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Building python extensions on Snow Leopard

I ran into some problems while I was trying to install python bindings for the Growl notification framework on my MacBook Pro. My Mac is running the current release of Snow Leopard ( 10.6.4 ) and I'm using a python.org installed binary package of python, under /usr/local/python. Building using distutils and the supplied setup.py failed, seemingly because the compiler was unable to find quite routine include files, such as stdarg.h and float.h.

/Developer/SDKs/MacOSX10.4u.sdk/usr/include/stdarg.h:4:25: error: stdarg.h: No such file or directory

This error message both confused and perturbed me, because stdarg is a fairly fundamental component of a working C library, and I am pretty certain that my compiler isn't that fundamentally broken.

Picking apart the build output from the generated Makefile, I see that it is setting the -isysroot gcc flag, to /Developer/SDKs/MacOSX10.4u.sdk/. I presume this is because the python installation is built to use the OS X 10.4 compatability SDK. This is why it's pulling in /Developer/SDKs/MacOSX10.4u.sdk/usr/include/stdarg.h. That header is a stub, and included the following stanza


/* GCC uses its own copy of this header */
#if defined(__GNUC__)
#include_next

#include_next is a gcc extension to cpp, and instructs the preprocessor to start searching for the include file again starting with the next directory on the include path after this one. Standard libraries like stdarg and float can be quite compiler specific, and as the comment indicates, GCC is expected to have it's own copy of this header file, which would be put away somewhere under /usr/lib/gcc.

At this point, a nagging memory of building cocoa apps with XCode resurfaced, suggesting that the 10.4 SDK isn't compatible with gcc-4.2 ( the system default gcc under snow leopard ). GCC 4.0 is supplied though, for use with building against legacy SDKs. On this whim, I tried exporting CC=/usr/bin/gcc-4.0 and rebuilding, and everything worked as it should.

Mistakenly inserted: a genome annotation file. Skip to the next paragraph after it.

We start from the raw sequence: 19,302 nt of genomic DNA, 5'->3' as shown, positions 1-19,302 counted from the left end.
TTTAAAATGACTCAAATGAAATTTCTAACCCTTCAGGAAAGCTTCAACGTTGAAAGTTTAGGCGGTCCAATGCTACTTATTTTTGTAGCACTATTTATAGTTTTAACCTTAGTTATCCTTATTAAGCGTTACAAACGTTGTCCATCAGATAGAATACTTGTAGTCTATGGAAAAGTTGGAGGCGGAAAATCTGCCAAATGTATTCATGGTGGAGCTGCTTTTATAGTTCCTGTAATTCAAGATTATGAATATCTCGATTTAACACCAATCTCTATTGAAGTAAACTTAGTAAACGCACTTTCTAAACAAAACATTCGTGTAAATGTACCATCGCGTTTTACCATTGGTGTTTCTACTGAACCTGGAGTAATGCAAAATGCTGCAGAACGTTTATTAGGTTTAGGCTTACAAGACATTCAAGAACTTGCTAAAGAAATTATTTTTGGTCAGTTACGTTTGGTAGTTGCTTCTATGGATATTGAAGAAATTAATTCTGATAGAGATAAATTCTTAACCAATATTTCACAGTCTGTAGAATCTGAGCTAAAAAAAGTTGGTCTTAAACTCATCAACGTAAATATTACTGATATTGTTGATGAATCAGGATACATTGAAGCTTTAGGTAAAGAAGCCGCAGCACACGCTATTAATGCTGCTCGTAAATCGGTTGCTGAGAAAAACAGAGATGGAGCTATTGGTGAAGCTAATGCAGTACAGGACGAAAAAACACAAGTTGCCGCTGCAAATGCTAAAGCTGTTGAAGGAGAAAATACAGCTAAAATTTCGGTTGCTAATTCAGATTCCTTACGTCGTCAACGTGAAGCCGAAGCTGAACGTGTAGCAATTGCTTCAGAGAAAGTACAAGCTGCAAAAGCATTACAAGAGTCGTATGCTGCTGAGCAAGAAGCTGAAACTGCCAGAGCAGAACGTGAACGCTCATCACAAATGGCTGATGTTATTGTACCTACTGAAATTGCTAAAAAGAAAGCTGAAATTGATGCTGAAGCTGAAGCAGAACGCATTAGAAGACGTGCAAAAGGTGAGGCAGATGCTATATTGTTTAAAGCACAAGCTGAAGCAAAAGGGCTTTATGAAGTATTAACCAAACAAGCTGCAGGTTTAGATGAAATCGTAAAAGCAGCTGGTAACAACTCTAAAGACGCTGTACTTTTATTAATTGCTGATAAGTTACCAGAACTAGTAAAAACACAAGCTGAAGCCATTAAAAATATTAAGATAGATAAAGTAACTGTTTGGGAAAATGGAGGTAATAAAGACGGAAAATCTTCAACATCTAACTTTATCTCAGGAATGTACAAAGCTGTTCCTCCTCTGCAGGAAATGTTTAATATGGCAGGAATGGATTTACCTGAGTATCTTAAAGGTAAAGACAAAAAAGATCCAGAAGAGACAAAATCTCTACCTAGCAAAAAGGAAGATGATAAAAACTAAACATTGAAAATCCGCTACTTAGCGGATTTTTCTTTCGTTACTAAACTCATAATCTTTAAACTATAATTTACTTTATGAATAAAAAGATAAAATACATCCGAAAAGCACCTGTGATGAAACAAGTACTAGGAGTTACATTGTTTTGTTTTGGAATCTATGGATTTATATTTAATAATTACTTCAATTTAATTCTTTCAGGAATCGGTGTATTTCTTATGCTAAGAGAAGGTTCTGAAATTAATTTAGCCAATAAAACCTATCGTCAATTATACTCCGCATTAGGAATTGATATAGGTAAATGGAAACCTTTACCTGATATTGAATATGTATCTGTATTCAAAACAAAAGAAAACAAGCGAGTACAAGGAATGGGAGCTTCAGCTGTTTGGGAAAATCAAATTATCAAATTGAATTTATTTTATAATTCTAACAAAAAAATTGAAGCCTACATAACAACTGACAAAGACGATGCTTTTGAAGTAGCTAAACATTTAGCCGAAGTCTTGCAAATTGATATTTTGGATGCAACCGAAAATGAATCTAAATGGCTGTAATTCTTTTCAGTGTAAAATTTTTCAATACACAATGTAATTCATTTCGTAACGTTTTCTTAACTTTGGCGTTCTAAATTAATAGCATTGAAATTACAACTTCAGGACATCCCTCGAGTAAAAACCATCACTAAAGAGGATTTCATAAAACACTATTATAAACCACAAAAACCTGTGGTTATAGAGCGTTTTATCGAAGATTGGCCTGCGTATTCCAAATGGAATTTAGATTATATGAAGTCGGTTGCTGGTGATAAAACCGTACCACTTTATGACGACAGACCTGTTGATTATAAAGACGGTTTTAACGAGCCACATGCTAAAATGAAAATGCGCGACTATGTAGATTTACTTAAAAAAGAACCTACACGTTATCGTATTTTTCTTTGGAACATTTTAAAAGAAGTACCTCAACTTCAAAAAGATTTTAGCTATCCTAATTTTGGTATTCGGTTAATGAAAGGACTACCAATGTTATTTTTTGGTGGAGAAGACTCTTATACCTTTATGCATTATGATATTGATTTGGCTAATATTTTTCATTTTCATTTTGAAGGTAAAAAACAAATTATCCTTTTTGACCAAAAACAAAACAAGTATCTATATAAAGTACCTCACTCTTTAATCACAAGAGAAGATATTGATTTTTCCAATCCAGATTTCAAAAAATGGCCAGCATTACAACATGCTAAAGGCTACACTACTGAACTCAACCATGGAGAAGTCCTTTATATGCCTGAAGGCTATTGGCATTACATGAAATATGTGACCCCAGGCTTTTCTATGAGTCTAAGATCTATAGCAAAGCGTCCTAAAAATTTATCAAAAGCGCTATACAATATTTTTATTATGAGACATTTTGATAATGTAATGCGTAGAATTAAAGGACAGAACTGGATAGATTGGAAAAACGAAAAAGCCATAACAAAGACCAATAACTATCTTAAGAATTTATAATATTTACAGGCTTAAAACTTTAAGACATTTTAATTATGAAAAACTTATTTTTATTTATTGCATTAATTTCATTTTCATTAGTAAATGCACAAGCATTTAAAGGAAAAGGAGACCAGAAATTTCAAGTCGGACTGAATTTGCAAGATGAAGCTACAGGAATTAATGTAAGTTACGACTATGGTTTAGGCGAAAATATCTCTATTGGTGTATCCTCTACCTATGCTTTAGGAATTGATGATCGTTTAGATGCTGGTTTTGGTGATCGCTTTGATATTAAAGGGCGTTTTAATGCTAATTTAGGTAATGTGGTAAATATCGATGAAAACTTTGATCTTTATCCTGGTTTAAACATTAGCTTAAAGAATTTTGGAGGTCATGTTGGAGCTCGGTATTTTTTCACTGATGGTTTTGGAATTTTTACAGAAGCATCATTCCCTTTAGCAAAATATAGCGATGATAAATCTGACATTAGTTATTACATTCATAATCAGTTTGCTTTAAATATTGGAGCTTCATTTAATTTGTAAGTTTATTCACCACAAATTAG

From inspection, it seems like the snow supplied leopard python is built to use 10.6 SDKs and gcc-4.2 and may well be a more sensible python to use. Further googling ducking, turned up this bug report.

posted Friday, August 6, 2010 at 17:50 by cms in computers, programming, python | Comments Off

iTunes automation, revisited

Apple released iTunes version 8 this week, which introduced some excellent new features, such as Genius playlists, but broke the fancy perl script that I wrote to rotate my music library on my iPod touch.

While revisiting this, I took the opportunity to re-implement it, aiming to fix a few of it's faults, most specifically the terrible performance. I decided to use Python this time around, chiefly because of the existence of appscript, an apple event bridge with a nice syntax. Python's object and sequence semantics are a slightly better fit with AppleScript's data models, and appscript should be a more optimal solution than Mac::Glue for sending lots of messages iteratively.

I've also improved the actual command recipe, using 'duplicate' rather than 'add' to build the playlist seems more efficient. Also the overhead of having to periodically build glue modules with the 'gluemac' tool is removed. Sadly appscript isn't shipped with OS X, but installing it ( at least on Leopard ), is as simple as 'sudo easy_install appscript'.

The concept behind the tool is the same : use a nominated playlist to synchronise the albums with the iPod, and pick a random set of albums from buckets organised by album rating. Currently it's set to shuffle in 10 '2 star' albums, 20 'three star' albums, and 30 'four star' albums, selected from a 'just music' smart playlist that filters the master library, removing all spoken word, and podcasts and other miscellany from the pool.

Here's the source. I'm far less experienced at python than I am perl, so I wouldn't claim it was a particularly idiomatic solution. It does run many times more quickly than the perl / Mac::Glue solution, taking a minute or so, rather than the best part of an hour. I would put all the performance gains down to the AppleEvents bridge , appscript interface, and using more efficient apple event set operations, rather than iterating over individual data.

posted Sunday, September 14, 2008 at 11:15 by cms in computers, music, programming, python | Comments Off